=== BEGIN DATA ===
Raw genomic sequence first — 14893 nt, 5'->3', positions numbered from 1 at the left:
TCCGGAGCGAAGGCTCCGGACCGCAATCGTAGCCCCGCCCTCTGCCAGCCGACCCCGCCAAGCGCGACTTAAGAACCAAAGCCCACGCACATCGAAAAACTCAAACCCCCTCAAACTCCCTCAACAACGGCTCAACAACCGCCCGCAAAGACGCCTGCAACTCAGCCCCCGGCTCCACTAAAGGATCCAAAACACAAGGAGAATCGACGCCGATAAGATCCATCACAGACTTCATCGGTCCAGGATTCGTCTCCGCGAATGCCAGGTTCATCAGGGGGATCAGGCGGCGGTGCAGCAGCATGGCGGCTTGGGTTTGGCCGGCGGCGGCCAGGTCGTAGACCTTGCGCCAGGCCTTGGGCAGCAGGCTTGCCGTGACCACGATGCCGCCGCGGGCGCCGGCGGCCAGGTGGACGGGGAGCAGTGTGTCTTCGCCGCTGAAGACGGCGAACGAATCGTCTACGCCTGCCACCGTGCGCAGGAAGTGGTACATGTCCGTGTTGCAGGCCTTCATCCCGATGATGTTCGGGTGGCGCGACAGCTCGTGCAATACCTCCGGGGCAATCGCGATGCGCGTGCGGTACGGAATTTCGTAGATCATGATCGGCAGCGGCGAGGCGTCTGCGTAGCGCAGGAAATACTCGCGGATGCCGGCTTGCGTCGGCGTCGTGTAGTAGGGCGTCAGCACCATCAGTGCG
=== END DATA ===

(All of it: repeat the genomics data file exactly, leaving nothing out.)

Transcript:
Raw genomic sequence first — 14893 nt, 5'->3', positions numbered from 1 at the left:
TCCGGAGCGAAGGCTCCGGACCGCAATCGTAGCCCCGCCCTCTGCCAGCCGACCCCGCCAAGCGCGACTTAAGAACCAAAGCCCACGCACATCGAAAAACTCAAACCCCCTCAAACTCCCTCAACAACGGCTCAACAACCGCCCGCAAAGACGCCTGCAACTCAGCCCCCGGCTCCACTAAAGGATCCAAAACACAAGGAGAATCGACGCCGATAAGATCCATCACAGACTTCATCGGTCCAGGATTCGTCTCCGCGAATGCCAGGTTCATCAGGGGGATCAGGCGGCGGTGCAGCAGCATGGCGGCTTGGGTTTGGCCGGCGGCGGCCAGGTCGTAGACCTTGCGCCAGGCCTTGGGCAGCAGGCTTGCCGTGACCACGATGCCGCCGCGGGCGCCGGCGGCCAGGTGGACGGGGAGCAGTGTGTCTTCGCCGCTGAAGACGGCGAACGAATCGTCTACGCCTGCCACCGTGCGCAGGAAGTGGTACATGTCCGTGTTGCAGGCCTTCATCCCGATGATGTTCGGGTGGCGCGACAGCTCGTGCAATACCTCCGGGGCAATCGCGATGCGCGTGCGGTACGGAATTTCGTAGATCATGATCGGCAGCGGCGAGGCGTCTGCGTAGCGCAGGAAATACTCGCGGATGCCGGCTTGCGTCGGCGTCGTGTAGTAGGGCGTCAGCACCATCAGTGCG